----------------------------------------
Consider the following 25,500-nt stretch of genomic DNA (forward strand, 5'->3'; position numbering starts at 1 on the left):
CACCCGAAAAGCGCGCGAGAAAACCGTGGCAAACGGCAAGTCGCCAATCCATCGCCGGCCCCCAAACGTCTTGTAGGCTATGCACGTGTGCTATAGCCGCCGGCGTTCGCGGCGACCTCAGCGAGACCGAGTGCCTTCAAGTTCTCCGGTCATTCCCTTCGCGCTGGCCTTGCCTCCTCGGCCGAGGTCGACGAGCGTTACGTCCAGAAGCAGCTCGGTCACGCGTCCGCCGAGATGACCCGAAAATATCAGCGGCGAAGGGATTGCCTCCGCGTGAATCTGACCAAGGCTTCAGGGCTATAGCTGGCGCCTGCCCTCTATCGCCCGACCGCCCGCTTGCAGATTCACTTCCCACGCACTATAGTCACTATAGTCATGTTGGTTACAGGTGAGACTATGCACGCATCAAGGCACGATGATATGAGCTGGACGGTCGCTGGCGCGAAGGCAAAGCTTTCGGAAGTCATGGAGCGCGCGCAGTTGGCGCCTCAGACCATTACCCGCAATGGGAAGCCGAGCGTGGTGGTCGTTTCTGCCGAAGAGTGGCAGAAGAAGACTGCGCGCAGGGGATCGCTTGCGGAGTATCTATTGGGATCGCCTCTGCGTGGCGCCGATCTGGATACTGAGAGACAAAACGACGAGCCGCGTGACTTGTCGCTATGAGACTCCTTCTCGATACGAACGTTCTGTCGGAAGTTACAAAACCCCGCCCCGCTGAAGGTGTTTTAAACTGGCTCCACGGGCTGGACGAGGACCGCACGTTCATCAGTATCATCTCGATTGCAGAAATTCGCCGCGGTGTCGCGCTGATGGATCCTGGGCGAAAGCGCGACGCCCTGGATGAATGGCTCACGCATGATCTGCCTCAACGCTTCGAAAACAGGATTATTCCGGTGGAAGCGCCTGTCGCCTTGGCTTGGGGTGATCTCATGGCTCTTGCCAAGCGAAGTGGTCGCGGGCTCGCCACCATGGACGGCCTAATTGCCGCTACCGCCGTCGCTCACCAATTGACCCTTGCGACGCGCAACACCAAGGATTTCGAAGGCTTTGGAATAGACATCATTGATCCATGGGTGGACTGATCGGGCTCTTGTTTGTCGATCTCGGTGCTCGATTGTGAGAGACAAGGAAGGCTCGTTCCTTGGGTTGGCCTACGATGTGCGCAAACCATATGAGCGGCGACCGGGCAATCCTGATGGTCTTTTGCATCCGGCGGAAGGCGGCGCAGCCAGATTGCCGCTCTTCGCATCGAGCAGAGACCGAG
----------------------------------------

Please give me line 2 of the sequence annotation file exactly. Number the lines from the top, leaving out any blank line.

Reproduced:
CACCCGAAAAGCGCGCGAGAAAACCGTGGCAAACGGCAAGTCGCCAATCCATCGCCGGCCCCCAAACGTCTTGTAGGCTATGCACGTGTGCTATAGCCGCCGGCGTTCGCGGCGACCTCAGCGAGACCGAGTGCCTTCAAGTTCTCCGGTCATTCCCTTCGCGCTGGCCTTGCCTCCTCGGCCGAGGTCGACGAGCGTTACGTCCAGAAGCAGCTCGGTCACGCGTCCGCCGAGATGACCCGAAAATATCAGCGGCGAAGGGATTGCCTCCGCGTGAATCTGACCAAGGCTTCAGGGCTATAGCTGGCGCCTGCCCTCTATCGCCCGACCGCCCGCTTGCAGATTCACTTCCCACGCACTATAGTCACTATAGTCATGTTGGTTACAGGTGAGACTATGCACGCATCAAGGCACGATGATATGAGCTGGACGGTCGCTGGCGCGAAGGCAAAGCTTTCGGAAGTCATGGAGCGCGCGCAGTTGGCGCCTCAGACCATTACCCGCAATGGGAAGCCGAGCGTGGTGGTCGTTTCTGCCGAAGAGTGGCAGAAGAAGACTGCGCGCAGGGGATCGCTTGCGGAGTATCTATTGGGATCGCCTCTGCGTGGCGCCGATCTGGATACTGAGAGACAAAACGACGAGCCGCGTGACTTGTCGCTATGAGACTCCTTCTCGATACGAACGTTCTGTCGGAAGTTACAAAACCCCGCCCCGCTGAAGGTGTTTTAAACTGGCTCCACGGGCTGGACGAGGACCGCACGTTCATCAGTATCATCTCGATTGCAGAAATTCGCCGCGGTGTCGCGCTGATGGATCCTGGGCGAAAGCGCGACGCCCTGGATGAATGGCTCACGCATGATCTGCCTCAACGCTTCGAAAACAGGATTATTCCGGTGGAAGCGCCTGTCGCCTTGGCTTGGGGTGATCTCATGGCTCTTGCCAAGCGAAGTGGTCGCGGGCTCGCCACCATGGACGGCCTAATTGCCGCTACCGCCGTCGCTCACCAATTGACCCTTGCGACGCGCAACACCAAGGATTTCGAAGGCTTTGGAATAGACATCATTGATCCATGGGTGGACTGATCGGGCTCTTGTTTGTCGATCTCGGTGCTCGATTGTGAGAGACAAGGAAGGCTCGTTCCTTGGGTTGGCCTACGATGTGCGCAAACCATATGAGCGGCGACCGGGCAATCCTGATGGTCTTTTGCATCCGGCGGAAGGCGGCGCAGCCAGATTGCCGCTCTTCGCATCGAGCAGAGACCGAG